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BYU’s Yoeli Childs throws down jaw-dropping dunk, scores 31 to lead Cougars past Utah

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Brigham Young Cougars forward Yoeli Childs (23) dunks on Utah Utes forward Novak Topalovic (13) at Vivint Smart Home Arena in Salt Lake City on Saturday, Dec. 8, 2018.

Brigham Young Cougars forward Yoeli Childs (23) dunks on Utah Utes forward Novak Topalovic (13) at Vivint Smart Home Arena in Salt Lake City on Saturday, Dec. 8, 2018.

Spenser Heaps, Deseret News

SALT LAKE CITY — BYU forward Yoeli Childs received a baseline pass from TJ Haws, took one dribble, soared high in the air and hammered down a jaw-dropping dunk over, and between, two Utah defenders.

That play evoked the biggest cheer of the night from fans at Vivint Arena — from Cougar fans, at least — and it was Childs’ signature play in a memorable performance against the Utes.

Childs finished with 31 points and grabbed 11 rebounds to lead BYU to a 74-59 victory over the Utes in a Saturday matinee edition of the rivalry game witnessed by a crowd of 10,678.

“I couldn’t help but smile. That was wild,” Haws said of Childs’ resounding throw down that happened midway through the second half. “I think we’ll be seeing that on SportsCenter for sure. It’s fun to assist on a dunk like that.”

When asked about the play after the game, Childs downplayed it. It’s not as if dunking is something unusual for him.

“A dunk kind of gets your teammates pumped up and gets the crowd into it,” Childs said.

In addition to posterizing Utah's Novak Topalovic and Both Gath on that dunk, Childs knocked down a 3-pointer and hit an array of step-back jumpers and hook shots, going 13 of 16 from the floor overall.

Childs scored BYU’s first 12 points, and he hit 11 of his first 12 shots from the floor.

“I was really pleased with how we started the game, right to Yo, right to Yo, right to Yo,” said coach Dave Rose.

“(The Utes) weren’t doubling down and my teammates were just feeding me,” Childs said. “It’s kind of our recipe — if they’re not doubling, throw it in, and if they are, I’ll just kick it out and guys will make shots. I’m really lucky to have teammates like that and teammates that have trust in me, and I have all the trust in the world in them.”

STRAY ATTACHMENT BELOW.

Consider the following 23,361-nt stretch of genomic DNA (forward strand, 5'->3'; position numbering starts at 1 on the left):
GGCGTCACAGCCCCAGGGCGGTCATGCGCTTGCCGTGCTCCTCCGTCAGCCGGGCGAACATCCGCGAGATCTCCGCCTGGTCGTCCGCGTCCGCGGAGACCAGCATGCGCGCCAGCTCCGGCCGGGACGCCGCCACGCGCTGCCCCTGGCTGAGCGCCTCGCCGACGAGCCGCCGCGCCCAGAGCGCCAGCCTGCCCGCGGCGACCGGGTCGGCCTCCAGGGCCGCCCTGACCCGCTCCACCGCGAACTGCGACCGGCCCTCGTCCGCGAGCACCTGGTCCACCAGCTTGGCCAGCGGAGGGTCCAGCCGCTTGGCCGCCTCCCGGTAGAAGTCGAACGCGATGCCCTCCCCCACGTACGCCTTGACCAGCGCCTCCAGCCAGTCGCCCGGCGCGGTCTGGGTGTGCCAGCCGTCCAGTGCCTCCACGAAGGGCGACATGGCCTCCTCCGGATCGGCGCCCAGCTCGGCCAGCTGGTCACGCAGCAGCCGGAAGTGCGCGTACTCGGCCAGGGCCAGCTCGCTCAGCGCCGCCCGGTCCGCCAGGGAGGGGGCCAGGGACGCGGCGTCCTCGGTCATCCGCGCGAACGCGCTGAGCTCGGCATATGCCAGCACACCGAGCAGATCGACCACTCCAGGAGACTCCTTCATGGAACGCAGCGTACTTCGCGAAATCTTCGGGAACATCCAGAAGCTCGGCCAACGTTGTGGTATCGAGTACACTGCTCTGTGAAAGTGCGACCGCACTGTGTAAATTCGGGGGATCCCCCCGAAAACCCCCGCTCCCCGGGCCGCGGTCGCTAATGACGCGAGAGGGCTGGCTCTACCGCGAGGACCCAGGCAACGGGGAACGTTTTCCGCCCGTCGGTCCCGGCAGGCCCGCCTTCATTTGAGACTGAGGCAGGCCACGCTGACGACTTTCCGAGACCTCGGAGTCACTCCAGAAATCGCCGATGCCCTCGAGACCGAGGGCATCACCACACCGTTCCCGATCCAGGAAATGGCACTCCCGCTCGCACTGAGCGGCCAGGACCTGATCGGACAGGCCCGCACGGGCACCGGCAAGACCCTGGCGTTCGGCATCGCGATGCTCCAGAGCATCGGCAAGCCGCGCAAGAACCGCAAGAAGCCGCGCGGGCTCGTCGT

From the outset it was clear that Childs wanted to win this game. It’s the rivalry game, after all. Not to mention that he wasn’t recruited by Utah. Did that provide some added motivation?

“I try not to think too much about it. I used to want to prove people wrong. I wanted to prove the haters wrong,” Childs said. “But I’ve switched my mindset in the last couple of years to prove the people who believe in me right. I’m more about proving coach Rose right for recruiting me so hard, proving my family right for believing in me and proving my teammates right for putting trust in me.”

No doubt, beating Utah is always a sweet feeling for BYU.

“It’s awesome. Everyone wants to say, ‘It’s just another game. But it’s a big rivalry game. It means a lot,” Childs said. “I look at a lot of fans in the state and how much these games mean to them. It’s a game where you go out and lose, you have a bunch of little kids that are sad at home all night. It’s a little bit more than your average game. You have to think about the fans that are supporting your school and rooting for your school. It makes you really happy to make them proud.”

For Childs, it was his third consecutive 31-point effort, marking the first time a Cougar has scored at least 30 points in three straight games since some guy named Jimmer Fredette.

“It’s awesome to be in the same sentence as Jimmer. He’s a stud,” Childs said. “I’ve said before that 30 points is a lot of shots. You can’t have 30 without shooting a lot. Shout-out to my teammates for getting me the ball.”

Utah coach Larry Krystkowiak acknowledged that Childs proved to be too much to handle for his team.

“It was tough, for sure — heck of a player and he’s just playing with a lot of confidence,” he said. “He’s their head of the snake, no doubt about it, and he put it on us and did what you’re supposed to do in an in-state rivalry game when you’re an in-state kid. He rose to the occasion, and we didn‘t have many answers for it.”

Haws recorded 18 points, six rebounds and four assists, while Zac Seljaas chipped in 14 points, six rebounds, three assists and five steals.

“Zac played with a lot of heart. Those three guys — TJ, Yoeli and Zac — have grown up in this state with the rivalry,” Rose said. “I’m happy for all three of them.”

Utah trailed 32-28 at halftime. BYU opened the second half scoring 13 unanswered points, including back-to-back-to-back 3-pointers by Seljaas, Childs and Haws to give the Cougars a 45-28 advantage. Utah was scoreless through the first seven minutes of the half, missing its first seven shots.

“We didn’t play great in the first half by any means,” Childs said. “We came into the locker room and we were happy to be up by four with how bad we played offensively. We knew if we turned it on and make extra plays we could open it up.”

On the day, BYU knocked down 7-of-24 3-pointers, and it outrebounded the Utes 40-28.

“That was our No. 1 key to the game, was to rebound,” Childs said. “We knew they were a lot bigger than us and a lot longer than us, and they were going to try to bully us on the glass. We have three keys to every game, and the first one was to beat them on the glass.”

In the end, the day, and the game, belonged to the Cougars.

“The atmosphere was great. I respect Utah but I think our student section was a lot better," Childs said. "It felt a lot more like a home game than an away game. It was a neutral game but a little more on our side.”